Contributed by Sharon Butler / While I was a Visiting Artist at the Vermont Studio Center earlier this month, I met Lisa McCleary, an Australian-Irish artist who completed the MFA Program at Parsons in 2018. She was working on a series of intriguing paintings for “Edging,” a solo show that opens on April 29 at MC Gallery in Manhattan. During a visit to her spacious, light-filled studio in what looked like an old New England schoolhouse, we talked about her photo-realistic paintings and followed up with an email exchange about our embrace of screen culture, the body, and queer feminist art.
Sharon Butler: I find it interesting that in your process you make squishy Play-Doh sculptural models that become the subjects of your paintings. Imagining this, I think that the process seems perfect for a performance piece–like Hermann Nitsch or Janine Antoni. And yet you are making paintings. Is there some kind of distancing that takes place in the process that appeals to you?
Lisa McCleary: Yes, my work centers on the distance between pleasures of the flesh and the way we consume imagery through the interface; while there may be representations of touch, there may actually be nothing to feel. I utilize the traditional surfaces of painting as a medium through which to examine contemporary screen culture, the denial of pleasure and the tactile sense. I explore mediated corporeality at turns rendering the body into an abject and sensuous landscape filtered through myriad screens.
The series of processes I utilize to create each work aim to distance the viewer from bodily experience and haptic sensations, functioning analogously to the distance created by technology. There is something that is lost and gained through the mediation of the real.
Both Nitsch and Antoni’s performance practices resonate with my own. I appreciate Nitsch’s existential performances, and the way he relates the erotic to the spiritual, which is something I do in my own practice, the notion of transcendence and a sacred bodily experience. My large sculptural painting Corp agus Fuil/Body and Blood, considers the dynamics of sexual play as well as religious imagery from Renaissance painting. I look to Antoni for her embodied approach to confronting issues of materiality and cultural perceptions of femininity.
SB: Your paintings draw metaphorical connections between their surface and human skin. How does that sort of thinking help you through the process of making, and how does it influence your engagement with materials?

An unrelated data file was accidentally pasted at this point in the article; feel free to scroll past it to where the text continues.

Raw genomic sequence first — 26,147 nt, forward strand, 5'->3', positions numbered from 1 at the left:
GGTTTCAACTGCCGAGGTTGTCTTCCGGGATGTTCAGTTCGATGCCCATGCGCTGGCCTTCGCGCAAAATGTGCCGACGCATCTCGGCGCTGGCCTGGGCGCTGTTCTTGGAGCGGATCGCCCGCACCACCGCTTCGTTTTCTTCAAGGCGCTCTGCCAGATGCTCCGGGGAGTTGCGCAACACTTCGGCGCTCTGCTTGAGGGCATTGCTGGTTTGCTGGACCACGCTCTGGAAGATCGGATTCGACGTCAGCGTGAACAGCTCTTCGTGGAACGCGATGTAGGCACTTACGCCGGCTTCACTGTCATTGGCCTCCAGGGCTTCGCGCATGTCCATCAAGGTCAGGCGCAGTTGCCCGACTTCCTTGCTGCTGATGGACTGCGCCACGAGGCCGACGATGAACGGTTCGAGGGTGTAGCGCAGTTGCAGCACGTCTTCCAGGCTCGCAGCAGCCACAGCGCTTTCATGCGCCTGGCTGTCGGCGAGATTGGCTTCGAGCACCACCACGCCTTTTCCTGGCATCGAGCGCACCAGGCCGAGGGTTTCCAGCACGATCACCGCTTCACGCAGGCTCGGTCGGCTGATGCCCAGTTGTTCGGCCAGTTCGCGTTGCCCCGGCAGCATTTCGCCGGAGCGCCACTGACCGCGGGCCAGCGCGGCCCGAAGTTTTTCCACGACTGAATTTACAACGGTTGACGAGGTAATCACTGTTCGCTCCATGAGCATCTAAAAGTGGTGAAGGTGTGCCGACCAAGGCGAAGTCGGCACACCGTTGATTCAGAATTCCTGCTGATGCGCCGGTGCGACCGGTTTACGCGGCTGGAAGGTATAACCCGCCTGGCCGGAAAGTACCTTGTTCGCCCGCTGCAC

LM: Much like aluminum, the skin takes a lot of wear and tear. I think that conflating the flesh and industrial materials can create visions of alternative futures; moving us towards some kind of mechanical anthropomorphic being. I appreciate the range of possibilities for materials, and how notions of the body can be rendered through paint or embodied through 3-Dimensional surfaces that inhabit the viewers’ physical space.
This series of new works refers to screen culture and mediated corporeality so I was drawn to aluminum for its thin cold industrial feel. There’s no weight or body to the material, it feels like a thin sheet of mechanical skin. I utilize the trompe l’eoil effect in my paintings, creating illusionistic depth in the rendered landscapes, and I like how the paper-thin sheet of aluminum counterbalances that.
SB: You are making paintings about touch and yet, in galleries and museums, we are never allowed to touch the artwork.
LM: I aim to create that sense of longing with the audience. I want them to question their sense of touch, and reflect on their desires. How does their need to experience the palpable overlap with their relationship to the screen? My upcoming show at Gallery MC centers on the idea of a continual longing to reach full euphoria through touch. It’s interesting the way we maneuver our bodies through the gallery space and abide by the unwritten rule to not touch the art. If a viewer were overcome by their need to touch my paintings, I would feel that I have succeeded.
SB: Sydney has a pretty temperate climate. Do you prefer wearing fewer clothes or bundling up? This seems related to your interest in the flesh.